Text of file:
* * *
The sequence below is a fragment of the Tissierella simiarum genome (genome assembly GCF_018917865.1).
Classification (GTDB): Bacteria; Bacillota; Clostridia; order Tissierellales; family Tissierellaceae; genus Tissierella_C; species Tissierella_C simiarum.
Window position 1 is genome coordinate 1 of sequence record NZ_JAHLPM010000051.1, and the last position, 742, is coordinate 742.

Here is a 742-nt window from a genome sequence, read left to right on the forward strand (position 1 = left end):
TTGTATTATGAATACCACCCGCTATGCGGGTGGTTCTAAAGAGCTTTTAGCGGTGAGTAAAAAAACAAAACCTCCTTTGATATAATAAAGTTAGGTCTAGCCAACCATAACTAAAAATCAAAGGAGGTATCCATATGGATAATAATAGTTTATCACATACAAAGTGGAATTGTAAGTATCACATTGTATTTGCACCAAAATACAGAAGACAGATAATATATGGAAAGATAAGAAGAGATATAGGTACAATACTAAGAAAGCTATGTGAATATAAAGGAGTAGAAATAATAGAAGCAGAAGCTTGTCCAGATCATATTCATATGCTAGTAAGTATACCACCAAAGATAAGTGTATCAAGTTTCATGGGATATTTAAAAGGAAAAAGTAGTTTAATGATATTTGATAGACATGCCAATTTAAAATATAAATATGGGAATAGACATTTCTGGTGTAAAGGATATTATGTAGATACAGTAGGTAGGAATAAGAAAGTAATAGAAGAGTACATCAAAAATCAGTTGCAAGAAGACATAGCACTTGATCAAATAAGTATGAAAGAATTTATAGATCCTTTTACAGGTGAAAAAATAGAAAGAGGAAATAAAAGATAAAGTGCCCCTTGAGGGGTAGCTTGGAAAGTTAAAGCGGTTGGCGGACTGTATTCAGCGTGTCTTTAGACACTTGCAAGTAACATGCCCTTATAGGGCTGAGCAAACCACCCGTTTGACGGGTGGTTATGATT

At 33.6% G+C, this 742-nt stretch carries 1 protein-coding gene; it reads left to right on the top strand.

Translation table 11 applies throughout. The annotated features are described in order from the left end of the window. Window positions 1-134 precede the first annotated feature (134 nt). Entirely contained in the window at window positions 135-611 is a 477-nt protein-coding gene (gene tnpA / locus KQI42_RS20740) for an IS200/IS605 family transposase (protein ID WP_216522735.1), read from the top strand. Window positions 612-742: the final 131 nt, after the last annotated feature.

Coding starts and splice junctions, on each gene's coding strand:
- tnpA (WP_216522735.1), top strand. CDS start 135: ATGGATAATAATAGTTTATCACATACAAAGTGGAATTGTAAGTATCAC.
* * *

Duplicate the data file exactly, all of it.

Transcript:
The sequence below is a fragment of the Tissierella simiarum genome (genome assembly GCF_018917865.1).
Classification (GTDB): Bacteria; Bacillota; Clostridia; order Tissierellales; family Tissierellaceae; genus Tissierella_C; species Tissierella_C simiarum.
Window position 1 is genome coordinate 1 of sequence record NZ_JAHLPM010000051.1, and the last position, 742, is coordinate 742.

Here is a 742-nt window from a genome sequence, read left to right on the forward strand (position 1 = left end):
TTGTATTATGAATACCACCCGCTATGCGGGTGGTTCTAAAGAGCTTTTAGCGGTGAGTAAAAAAACAAAACCTCCTTTGATATAATAAAGTTAGGTCTAGCCAACCATAACTAAAAATCAAAGGAGGTATCCATATGGATAATAATAGTTTATCACATACAAAGTGGAATTGTAAGTATCACATTGTATTTGCACCAAAATACAGAAGACAGATAATATATGGAAAGATAAGAAGAGATATAGGTACAATACTAAGAAAGCTATGTGAATATAAAGGAGTAGAAATAATAGAAGCAGAAGCTTGTCCAGATCATATTCATATGCTAGTAAGTATACCACCAAAGATAAGTGTATCAAGTTTCATGGGATATTTAAAAGGAAAAAGTAGTTTAATGATATTTGATAGACATGCCAATTTAAAATATAAATATGGGAATAGACATTTCTGGTGTAAAGGATATTATGTAGATACAGTAGGTAGGAATAAGAAAGTAATAGAAGAGTACATCAAAAATCAGTTGCAAGAAGACATAGCACTTGATCAAATAAGTATGAAAGAATTTATAGATCCTTTTACAGGTGAAAAAATAGAAAGAGGAAATAAAAGATAAAGTGCCCCTTGAGGGGTAGCTTGGAAAGTTAAAGCGGTTGGCGGACTGTATTCAGCGTGTCTTTAGACACTTGCAAGTAACATGCCCTTATAGGGCTGAGCAAACCACCCGTTTGACGGGTGGTTATGATT

At 33.6% G+C, this 742-nt stretch carries 1 protein-coding gene; it reads left to right on the top strand.

Translation table 11 applies throughout. The annotated features are described in order from the left end of the window. Window positions 1-134 precede the first annotated feature (134 nt). Entirely contained in the window at window positions 135-611 is a 477-nt protein-coding gene (gene tnpA / locus KQI42_RS20740) for an IS200/IS605 family transposase (protein ID WP_216522735.1), read from the top strand. Window positions 612-742: the final 131 nt, after the last annotated feature.

Coding starts and splice junctions, on each gene's coding strand:
- tnpA (WP_216522735.1), top strand. CDS start 135: ATGGATAATAATAGTTTATCACATACAAAGTGGAATTGTAAGTATCAC.